Woody Island's lucrative Alaska export: Ice

Aunt Phil's Trunk

A little "two-by-four" island, a couple of miles off the city of Kodiak, has several Alaska firsts. The first horses in Alaska were brought here, the first road constructed, the Territory's first iron rails put in, and the first field of oats was sown: all to support a sawmill.

The sawmill established on Woody Island was perhaps unique in commercial enterprises because its main product was sawdust. And the sawmill, the iron rails, Alaska's first road, and first horses were the result of what many call "Alaska's Wackiest Industry"-ice. It was something Alaska had plenty of and California wanted.

In 1851, Californians were enjoying a gold boom and could afford such luxuries as ice to chill their drinks and keep their food from spoiling. But ice sent from Boston via Cape Horn was very expensive and not enough could be supplied to meet the demand. Alaska was closer. The first shipment of ice was sent from Sitka in February 1852, and it sold for about $75 a ton in San Francisco (more than $2,700 in 2023 dollars).

Some authorities contend that the secret and principal object of the American Russian Commercial Company, or the "Ice Company" as it was generally called, was not to deal in ice. They say it was to supply Alaska with provisions during the Crimean War when it was feared Alaska might fall into British hands. But it's beside the point whether the "ice business" was just a blind. It proved profitable, after an uncertain start, and provided work and profits for many years.

Little Woody Island profited, too, for ice from Sitka proved unpredictable due to that city's mild climate. Once – in the winter of 1853-54 – a California ice ship had to chip ice from Baird Glacier because Sitka had no ice that winter.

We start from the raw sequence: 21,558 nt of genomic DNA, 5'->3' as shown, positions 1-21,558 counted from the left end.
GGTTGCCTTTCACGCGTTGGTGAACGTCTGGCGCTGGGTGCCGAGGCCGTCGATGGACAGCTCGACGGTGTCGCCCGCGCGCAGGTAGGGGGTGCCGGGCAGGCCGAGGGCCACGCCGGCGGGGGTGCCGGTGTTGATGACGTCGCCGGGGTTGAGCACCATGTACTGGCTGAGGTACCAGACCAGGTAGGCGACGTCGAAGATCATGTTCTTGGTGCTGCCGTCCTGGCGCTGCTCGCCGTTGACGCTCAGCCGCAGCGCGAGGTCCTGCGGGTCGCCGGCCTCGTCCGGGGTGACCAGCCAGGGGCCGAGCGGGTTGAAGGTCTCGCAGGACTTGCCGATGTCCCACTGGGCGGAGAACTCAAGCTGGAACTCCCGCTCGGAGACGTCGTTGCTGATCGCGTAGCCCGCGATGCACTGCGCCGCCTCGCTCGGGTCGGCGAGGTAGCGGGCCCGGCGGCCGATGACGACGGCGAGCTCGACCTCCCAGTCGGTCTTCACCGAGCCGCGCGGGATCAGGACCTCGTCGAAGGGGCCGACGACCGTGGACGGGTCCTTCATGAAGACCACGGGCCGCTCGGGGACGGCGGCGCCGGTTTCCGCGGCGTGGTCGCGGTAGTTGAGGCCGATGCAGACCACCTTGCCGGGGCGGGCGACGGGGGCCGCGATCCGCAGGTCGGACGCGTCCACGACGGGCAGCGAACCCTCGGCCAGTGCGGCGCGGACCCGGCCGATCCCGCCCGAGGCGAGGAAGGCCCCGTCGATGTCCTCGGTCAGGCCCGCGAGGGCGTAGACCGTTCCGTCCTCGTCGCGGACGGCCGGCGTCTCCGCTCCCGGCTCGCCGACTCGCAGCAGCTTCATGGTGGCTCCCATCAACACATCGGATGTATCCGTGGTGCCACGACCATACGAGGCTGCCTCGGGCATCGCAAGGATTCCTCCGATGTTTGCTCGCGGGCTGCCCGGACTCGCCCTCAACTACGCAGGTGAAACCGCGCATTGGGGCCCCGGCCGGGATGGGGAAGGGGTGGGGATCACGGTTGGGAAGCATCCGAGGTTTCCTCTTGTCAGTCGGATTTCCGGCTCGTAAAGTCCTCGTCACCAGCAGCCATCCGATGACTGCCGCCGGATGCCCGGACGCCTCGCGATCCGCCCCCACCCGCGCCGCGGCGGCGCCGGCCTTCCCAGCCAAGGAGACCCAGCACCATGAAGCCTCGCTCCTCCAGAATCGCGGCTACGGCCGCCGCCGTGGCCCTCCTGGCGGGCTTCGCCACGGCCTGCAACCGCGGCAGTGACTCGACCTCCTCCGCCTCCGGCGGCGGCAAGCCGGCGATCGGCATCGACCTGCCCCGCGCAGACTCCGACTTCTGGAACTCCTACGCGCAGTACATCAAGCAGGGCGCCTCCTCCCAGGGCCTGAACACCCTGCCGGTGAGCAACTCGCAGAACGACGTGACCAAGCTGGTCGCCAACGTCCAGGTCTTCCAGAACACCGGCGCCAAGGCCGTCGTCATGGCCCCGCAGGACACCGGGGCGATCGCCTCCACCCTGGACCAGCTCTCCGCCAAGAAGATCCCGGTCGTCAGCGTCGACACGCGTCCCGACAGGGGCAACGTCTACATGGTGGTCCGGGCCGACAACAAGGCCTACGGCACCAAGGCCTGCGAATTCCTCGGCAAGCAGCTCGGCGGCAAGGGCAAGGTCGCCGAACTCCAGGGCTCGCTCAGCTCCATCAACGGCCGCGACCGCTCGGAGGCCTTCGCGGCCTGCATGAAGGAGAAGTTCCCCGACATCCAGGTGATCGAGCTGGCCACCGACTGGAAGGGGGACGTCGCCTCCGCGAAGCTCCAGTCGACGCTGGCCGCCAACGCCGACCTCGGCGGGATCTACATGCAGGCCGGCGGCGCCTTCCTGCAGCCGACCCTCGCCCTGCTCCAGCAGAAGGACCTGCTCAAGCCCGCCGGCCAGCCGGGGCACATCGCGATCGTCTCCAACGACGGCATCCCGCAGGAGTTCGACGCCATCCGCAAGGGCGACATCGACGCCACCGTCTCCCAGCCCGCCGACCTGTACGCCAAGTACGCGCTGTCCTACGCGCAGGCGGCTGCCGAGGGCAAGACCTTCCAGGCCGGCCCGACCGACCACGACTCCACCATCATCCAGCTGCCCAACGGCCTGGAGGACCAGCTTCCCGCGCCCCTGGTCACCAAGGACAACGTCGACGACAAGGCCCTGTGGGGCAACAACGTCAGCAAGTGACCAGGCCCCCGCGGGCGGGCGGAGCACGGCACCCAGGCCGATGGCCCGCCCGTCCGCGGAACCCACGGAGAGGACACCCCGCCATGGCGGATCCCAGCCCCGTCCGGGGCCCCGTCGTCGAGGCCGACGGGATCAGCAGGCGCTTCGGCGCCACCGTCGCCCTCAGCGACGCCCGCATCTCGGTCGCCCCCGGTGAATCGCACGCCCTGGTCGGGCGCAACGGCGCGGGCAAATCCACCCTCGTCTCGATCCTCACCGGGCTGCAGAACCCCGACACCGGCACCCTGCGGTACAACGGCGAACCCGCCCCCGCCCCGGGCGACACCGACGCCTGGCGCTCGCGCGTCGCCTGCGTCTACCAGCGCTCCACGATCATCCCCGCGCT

The first mention of the ice establishment on Woody Island comes in 1855 in a letter from Lt. Doroshin to Gen. Helmerson, according to "Seal and Salmon Fisheries and General Resources of Alaska IV."

"On Wood Island, Kodiak Harbor, during a number of years past, horses have been kept to perform certain labor in connection with a mysterious ice company and for the use of these horses a field of 12 acres of oats is regularly sown."

The Russians built two large icehouses on Woody during 1852-53, when it was discovered that 40-acre Lake Tanignak could supply better ice than Sitka. To keep the ice from melting, a water-powered mill was erected to produce sawdust in which to pack the ice until it was shipped.

Between 1852 and 1859, more than 7,000 tons of ice was shipped as far south as Mexico and Central and South America.

A farce almost unequalled in history occurred during this time, as well, according to Yule Chaffin, author of "From Koniag to King Crab." An artificial ice machine was invented in the early 1850s, but the machines were expensive, and few people could afford them.

To stifle competition, the ice machine manufacturer offered to pay a set sum every year to the Alaska ice company not to ship the ice it chipped. The contract between them was renewed for several years, and to make sure the ice machine manufacturers wouldn't back out of the agreement, Woody Islanders continued to put up new ice each year, letting the old ice melt.

Construction of the Southern Pacific Railroad put an end to Woody Island's ice business, as it became more feasible to ship ice from the Sierras into San Francisco.

This column features tidbits found in Aunt Phil's Trunk, a five-book Alaska history series written by Laurel Downing Bill and her late aunt, Phyllis Downing Carlson. The books are available at bookstores and gift shops throughout Alaska, as well as online at http://www.auntphilstrunk.com.

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